Danger lurks in unlicensed practitioners
2016-09-23, SHAN JUAN

About 60 percent of complications caused by cosmetic injections in China were reported at unlicensed institutions, top specialists estimate, urging beauty pursuers to seek services from qualified hospitals and physicians.

Currently, the clostridium botulinum bacterium, also known as botulin toxin or under the brand name Botox, and hyaluronic acid are the top two cosmetic injectables on the market, according to Wang Xiaojun, director of the plastic surgery department of Peking Union Medical College Hospital.

The former is approved by drug authorities as a treatment for facial wrinkles and works by blocking the release of acetylcholine, the chemical responsible for transmitting motion signals to the muscles.

The latter works to level out wrinkles and fill depressions and can also be used for lip augmentation. It is registered as a medical appliance with a purely physical holding effect.

“The demand and market for cosmetic injections keep growing because the Chinese are getting rich. But people’s pursuit of beauty and health has been seriously undermined by substandard or fake drugs and services,” Wang warned.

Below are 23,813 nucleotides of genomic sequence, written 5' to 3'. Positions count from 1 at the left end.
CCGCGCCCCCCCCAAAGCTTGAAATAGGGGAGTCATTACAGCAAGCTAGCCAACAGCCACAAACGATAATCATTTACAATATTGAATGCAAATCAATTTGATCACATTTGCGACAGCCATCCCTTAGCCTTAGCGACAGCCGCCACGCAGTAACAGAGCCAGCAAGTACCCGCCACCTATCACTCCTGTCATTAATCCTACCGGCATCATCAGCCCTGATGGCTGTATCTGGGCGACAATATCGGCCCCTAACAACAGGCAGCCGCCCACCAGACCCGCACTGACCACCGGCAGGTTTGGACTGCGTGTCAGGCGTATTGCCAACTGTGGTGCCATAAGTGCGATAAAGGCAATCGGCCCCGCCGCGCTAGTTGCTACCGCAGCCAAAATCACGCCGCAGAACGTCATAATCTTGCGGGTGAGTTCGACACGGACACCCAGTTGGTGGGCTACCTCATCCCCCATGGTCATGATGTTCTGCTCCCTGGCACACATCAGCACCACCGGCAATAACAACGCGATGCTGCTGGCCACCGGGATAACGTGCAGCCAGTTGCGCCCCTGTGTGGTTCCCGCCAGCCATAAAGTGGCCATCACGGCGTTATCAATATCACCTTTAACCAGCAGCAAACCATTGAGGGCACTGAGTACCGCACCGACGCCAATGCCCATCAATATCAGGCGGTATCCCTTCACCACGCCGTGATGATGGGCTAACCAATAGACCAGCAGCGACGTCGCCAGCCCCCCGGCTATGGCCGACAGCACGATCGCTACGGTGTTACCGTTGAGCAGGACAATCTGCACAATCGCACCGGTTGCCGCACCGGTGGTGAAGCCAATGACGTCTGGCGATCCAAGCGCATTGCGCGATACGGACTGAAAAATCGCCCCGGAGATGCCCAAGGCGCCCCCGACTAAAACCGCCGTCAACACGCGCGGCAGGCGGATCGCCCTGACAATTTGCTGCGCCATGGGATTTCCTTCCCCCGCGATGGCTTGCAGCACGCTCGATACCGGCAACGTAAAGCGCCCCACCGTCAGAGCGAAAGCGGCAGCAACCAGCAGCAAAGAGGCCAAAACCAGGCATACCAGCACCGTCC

Common side effects of cosmetic injections include allergic reactions, rashes, itching, headaches, neck or back pain, muscle stiffness, difficulty swallowing, shortness of breath and drooping eyelids, experts said.

These are highly associated with the quality of the injected material and the injection technique. Also, if the substance or the syringes are contaminated, there is the potential to transmit infectious diseases like hepatitis and HIV.

Qi Zuoliang, head of the Plastic Surgery Hospital of the Chinese Academy of Medical Sciences, said that sometimes it even costs lives.

In November 2010, a well-known singer named Wang Bei died during facial contour surgery, reports said. The problems began when the doctor sliced a blood vessel and the flow of the blood could not be stopped as it flooded into her lungs.

Qi urged beauty seekers to turn to qualified health professionals at licensed hospitals.

According to the China Association of Plastics and Aesthetics, there are tens of thousands of practitioners in the section, but only 2,700 are registered with the authority.

“The unlicensed ones mostly practice cosmetic injections, about 90 percent of their total procedures,” said Li Bin, head of a private plastic surgery clinic headquartered in Beijing.

At qualified hospitals, injections usually account for 35 percent of total procedures, he added.

The market was valued at 400 billion yuan ($60 billion) in 2015 and is expected to increase by 30 percent annually.

Li Weiwei, director of the plastic surgery department of Beijing Tsinghua Changgung Hospital, said some places like beauty salons and clubs also provided cosmetic injections.

“I used to receive patients who lost their eyesight due to improper injection there,” she said.

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